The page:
Article
Full-text available
The rules governing one-step analog immunoassays for free thyroid hormones remain controversial. By the use of mass action theory, this commentary seeks to resolve the disagreements by reemphasizing the criteria underpinning valid free thyroxine assays. The legitimacy of one-step immunoassays for free thyroxine has also been questioned from experim...
Article
Full-text available
For the diagnosis of thyroid disease, measurement of "free hormone" is generally accepted as an appropriate measure. However, valid assays measuring the free fraction of thyroxine (FT4) ideally must perform without bias, despite large variations in the concentrations and affinities of serum T4-binding proteins in the population. Several approaches...
Article
Full-text available
We describe a one-step, labeled-antibody radioassay for measuring free thyroxin (FT4) in serum or plasma, based on a novel principle. FT4 in the sample competes with a gross molar excess (over antibody) of a cross-reactant (L-triiodothyronine, T3), chemically coupled to magnetizable polymer particles, for binding to avid 125l-labeled monoclonal ant...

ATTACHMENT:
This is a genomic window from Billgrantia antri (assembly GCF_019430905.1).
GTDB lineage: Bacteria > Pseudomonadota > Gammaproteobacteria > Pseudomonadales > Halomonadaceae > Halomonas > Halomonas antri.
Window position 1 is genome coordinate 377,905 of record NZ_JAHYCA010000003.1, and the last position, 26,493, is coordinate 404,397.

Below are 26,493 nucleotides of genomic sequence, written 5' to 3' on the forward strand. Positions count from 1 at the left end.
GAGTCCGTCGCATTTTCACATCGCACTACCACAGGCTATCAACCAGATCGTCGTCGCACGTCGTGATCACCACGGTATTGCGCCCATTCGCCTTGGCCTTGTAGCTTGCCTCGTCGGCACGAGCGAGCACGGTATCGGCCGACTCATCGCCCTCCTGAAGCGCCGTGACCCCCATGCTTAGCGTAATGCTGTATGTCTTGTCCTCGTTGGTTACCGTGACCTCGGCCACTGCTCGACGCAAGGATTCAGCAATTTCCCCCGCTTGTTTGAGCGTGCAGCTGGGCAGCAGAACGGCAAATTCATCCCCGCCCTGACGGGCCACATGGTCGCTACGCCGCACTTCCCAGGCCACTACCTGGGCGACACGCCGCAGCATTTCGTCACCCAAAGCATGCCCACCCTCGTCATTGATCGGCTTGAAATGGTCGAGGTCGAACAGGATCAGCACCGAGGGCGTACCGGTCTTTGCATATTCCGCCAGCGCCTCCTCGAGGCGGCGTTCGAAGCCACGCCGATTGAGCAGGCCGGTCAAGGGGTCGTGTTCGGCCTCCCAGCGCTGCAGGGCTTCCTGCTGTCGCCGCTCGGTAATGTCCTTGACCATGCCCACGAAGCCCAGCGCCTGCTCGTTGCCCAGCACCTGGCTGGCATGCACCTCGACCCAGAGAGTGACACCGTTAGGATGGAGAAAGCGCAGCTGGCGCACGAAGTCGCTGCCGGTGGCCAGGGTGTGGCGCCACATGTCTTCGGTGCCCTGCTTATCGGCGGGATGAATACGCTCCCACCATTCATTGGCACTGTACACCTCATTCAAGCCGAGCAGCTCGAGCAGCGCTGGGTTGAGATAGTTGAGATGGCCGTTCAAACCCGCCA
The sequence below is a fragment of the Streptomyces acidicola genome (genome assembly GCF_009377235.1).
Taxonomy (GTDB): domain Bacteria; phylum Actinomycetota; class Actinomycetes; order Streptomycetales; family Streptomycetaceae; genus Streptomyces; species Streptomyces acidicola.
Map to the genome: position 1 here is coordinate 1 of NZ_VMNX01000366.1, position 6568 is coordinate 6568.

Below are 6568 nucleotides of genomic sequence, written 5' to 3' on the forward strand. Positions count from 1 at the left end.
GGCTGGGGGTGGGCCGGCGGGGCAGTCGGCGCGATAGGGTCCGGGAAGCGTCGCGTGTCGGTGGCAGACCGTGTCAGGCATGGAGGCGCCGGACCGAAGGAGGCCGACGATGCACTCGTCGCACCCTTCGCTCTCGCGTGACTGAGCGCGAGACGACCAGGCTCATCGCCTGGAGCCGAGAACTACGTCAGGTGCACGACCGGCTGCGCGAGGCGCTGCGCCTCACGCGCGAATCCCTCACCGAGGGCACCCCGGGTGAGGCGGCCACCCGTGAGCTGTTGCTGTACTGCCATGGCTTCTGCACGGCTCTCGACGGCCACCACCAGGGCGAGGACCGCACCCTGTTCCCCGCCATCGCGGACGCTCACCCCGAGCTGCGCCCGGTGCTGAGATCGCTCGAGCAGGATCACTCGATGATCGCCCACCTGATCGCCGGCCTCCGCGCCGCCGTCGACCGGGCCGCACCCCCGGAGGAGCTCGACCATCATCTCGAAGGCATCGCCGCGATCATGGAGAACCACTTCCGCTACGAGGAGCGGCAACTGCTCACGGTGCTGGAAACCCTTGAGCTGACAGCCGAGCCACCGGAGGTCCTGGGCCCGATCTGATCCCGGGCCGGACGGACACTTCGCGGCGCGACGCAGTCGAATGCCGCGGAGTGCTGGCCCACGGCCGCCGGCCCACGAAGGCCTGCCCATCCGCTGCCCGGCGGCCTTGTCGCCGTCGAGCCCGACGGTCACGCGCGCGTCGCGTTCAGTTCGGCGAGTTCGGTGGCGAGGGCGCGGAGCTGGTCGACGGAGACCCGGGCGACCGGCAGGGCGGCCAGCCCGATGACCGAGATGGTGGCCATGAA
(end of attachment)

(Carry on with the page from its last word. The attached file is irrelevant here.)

Article
Full-text available
Free thyroxin (FT4) estimates by two immunoassays were compared with the concentrations of albumin in serum of apparently euthyroid subjects who either were (n = 99) or were not (n = 327) suffering from severe nonthyroidal illness (sNTI). In neither group was FT4 significantly correlated with albumin (P greater than 0.05), according to a "labeled a...
Article
Full-text available
Free thyroxin (FT4) concentrations, total thyroxin/thyroxin-binding globulin (T4/TBG) ratios, and thyrotropin (TSH) and albumin concentrations were measured in serum in a longitudinal study in each of the three trimesters of 25 normal pregnancies. In late pregnancy, FT4 estimates by assays reputedly either affected or unaffected by albumin were in...
Article
We studied the effect of adding purified human albumin to sera on free thyroxine (FT4) values obtained with Amerlex radioimmunoassays. Apparent FT4 values increased with progressive addition of albumin in vitro. The effect was smallest with low and greatest with high initial FT4 concentrations, which were also linearly correlated with the increment...
Article
Full-text available
We determined binding characteristics of the triiodothyronine (T3) analog tracer used in the Amerlex and Amerlex-M FT3 radioimmunoassay for the three endogenous binding proteins in serum: thyroxin-binding globulin (TBG), thyroxin binding prealbumin (PA), and albumin. Both T3 and its analog bind to the same sites on TBG and PA. However, the analog h...